Gustafson: It is hard to say. I wouldn’t say there is a significant difference there. When you get your car just about perfect and you’re right on that fine line, then cars become extremely sensitive to adjustments. If you’re off a little bit and you’re suffering from extreme tight or extreme loose or some variation throughout the corner, it seems like you can adjust the car 10 rounds or do whatever you want to do and it doesn’t seem to make much of difference (laughs). I think it will be the same. When you get the car really good and the balance is really neutral, small adjustments will make significant differences.
Neff: Jeff made no bones about the fact that the CoT was not his favorite car. Since you’ve worked on this new car with him and have gone testing a few places, does he feel like this car will fit his style a little better than the last generation of car?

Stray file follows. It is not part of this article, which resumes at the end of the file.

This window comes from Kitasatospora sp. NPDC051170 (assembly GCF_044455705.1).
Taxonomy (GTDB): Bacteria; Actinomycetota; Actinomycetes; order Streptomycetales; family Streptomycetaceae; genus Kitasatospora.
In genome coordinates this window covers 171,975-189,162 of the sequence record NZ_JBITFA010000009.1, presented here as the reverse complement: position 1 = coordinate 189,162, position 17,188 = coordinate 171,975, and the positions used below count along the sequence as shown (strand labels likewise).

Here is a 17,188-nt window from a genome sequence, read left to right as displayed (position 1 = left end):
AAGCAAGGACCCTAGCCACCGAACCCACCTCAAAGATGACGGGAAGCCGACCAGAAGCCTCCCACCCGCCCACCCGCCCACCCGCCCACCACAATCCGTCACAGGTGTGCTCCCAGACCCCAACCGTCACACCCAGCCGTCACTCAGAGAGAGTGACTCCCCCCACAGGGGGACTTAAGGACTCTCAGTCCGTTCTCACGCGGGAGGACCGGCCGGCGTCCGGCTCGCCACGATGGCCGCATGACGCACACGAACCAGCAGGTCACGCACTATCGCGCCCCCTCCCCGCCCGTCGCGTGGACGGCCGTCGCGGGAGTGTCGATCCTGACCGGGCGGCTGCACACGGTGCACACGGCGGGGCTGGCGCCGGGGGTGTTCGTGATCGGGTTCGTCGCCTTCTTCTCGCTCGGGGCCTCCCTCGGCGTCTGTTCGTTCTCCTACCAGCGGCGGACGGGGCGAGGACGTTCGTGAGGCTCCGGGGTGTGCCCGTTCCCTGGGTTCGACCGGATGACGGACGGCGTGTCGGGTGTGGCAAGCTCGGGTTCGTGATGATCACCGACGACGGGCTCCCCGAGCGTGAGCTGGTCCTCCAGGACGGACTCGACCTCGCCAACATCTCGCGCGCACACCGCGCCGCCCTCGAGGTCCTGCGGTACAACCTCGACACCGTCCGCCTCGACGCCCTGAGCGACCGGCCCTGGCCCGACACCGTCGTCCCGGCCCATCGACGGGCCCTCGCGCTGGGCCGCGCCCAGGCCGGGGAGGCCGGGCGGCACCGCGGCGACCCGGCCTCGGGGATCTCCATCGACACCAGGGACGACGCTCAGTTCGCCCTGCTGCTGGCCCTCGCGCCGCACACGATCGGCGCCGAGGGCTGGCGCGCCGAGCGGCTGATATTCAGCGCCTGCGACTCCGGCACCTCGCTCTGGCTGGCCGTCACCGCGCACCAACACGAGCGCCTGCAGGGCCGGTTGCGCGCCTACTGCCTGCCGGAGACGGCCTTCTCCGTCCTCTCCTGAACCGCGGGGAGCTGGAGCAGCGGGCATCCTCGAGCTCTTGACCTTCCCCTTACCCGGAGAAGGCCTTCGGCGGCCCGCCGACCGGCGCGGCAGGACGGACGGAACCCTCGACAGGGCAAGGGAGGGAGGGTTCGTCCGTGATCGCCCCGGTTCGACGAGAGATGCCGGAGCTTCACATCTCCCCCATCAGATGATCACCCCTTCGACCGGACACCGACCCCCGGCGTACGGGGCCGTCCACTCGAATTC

Gustafson: I think it is tough to say. Jeff is extremely good at adapting and has won in every configuration of car that he’s been in since he came into the sport and I think he’s going to be able to do that. I think if we can get this car to drive to his liking then I think he’ll be able to exploit it and we’ll be able to win some races. It is hard to say, I don’t really have enough information to make a determination as to where we are with this car as a team or where Jeff is with it as a driver right now. It is just such a small sample set right now that it is just too difficult to draw any conclusions.
Gordon has won at Phoenix twice in his career. Last season, he left the track with a torn up race car and a good dose of anger for Clint Bowyer. With all of the new factors that will come into play this weekend, his performance remains unpredictable; he could be one of the cars to beat or he could be out to lunch. Gustafson is hoping that they have a good canvas to start with and plans on making another run towards a win in the desert.